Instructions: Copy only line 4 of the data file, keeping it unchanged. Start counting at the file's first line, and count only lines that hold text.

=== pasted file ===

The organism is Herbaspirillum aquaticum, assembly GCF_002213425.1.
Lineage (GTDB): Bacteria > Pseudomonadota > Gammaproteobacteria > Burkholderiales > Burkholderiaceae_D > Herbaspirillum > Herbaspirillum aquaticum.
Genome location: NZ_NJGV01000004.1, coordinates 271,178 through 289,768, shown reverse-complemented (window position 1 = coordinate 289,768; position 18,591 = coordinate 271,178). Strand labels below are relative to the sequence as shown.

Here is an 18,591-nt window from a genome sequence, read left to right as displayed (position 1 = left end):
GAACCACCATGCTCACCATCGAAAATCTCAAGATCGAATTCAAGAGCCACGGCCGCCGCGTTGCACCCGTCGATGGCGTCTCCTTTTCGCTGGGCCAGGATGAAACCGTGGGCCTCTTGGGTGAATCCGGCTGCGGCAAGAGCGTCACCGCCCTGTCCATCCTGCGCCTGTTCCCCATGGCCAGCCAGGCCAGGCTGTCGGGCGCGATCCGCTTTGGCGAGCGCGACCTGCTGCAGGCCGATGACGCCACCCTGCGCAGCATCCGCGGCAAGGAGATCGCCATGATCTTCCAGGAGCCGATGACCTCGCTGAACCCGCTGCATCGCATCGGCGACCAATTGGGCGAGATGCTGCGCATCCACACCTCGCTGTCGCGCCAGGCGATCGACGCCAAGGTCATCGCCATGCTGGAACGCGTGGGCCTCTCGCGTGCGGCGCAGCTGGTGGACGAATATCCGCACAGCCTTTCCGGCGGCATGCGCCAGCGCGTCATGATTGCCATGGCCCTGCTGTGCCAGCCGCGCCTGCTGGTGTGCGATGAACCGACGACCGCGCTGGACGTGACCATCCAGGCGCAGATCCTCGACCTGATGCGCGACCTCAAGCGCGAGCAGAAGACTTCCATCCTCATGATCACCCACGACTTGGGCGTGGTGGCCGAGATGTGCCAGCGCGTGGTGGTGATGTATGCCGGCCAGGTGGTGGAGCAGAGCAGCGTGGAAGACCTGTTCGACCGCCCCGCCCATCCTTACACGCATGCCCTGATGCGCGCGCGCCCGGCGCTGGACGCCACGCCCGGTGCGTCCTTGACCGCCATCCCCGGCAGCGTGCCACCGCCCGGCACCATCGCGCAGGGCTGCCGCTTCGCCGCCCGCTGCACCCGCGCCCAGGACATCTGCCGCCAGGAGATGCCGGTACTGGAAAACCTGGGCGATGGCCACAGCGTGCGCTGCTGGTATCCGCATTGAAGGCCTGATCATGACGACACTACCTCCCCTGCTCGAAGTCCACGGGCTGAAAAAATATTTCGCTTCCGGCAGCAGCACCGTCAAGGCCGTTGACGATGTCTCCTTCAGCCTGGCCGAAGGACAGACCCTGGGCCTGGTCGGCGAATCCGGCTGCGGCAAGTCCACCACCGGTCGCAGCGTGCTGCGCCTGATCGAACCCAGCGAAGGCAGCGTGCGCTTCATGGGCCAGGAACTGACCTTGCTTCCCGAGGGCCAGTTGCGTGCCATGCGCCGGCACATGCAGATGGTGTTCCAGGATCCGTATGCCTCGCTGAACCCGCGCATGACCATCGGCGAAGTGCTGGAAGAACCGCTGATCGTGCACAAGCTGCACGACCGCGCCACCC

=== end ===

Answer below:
Here is an 18,591-nt window from a genome sequence, read left to right as displayed (position 1 = left end):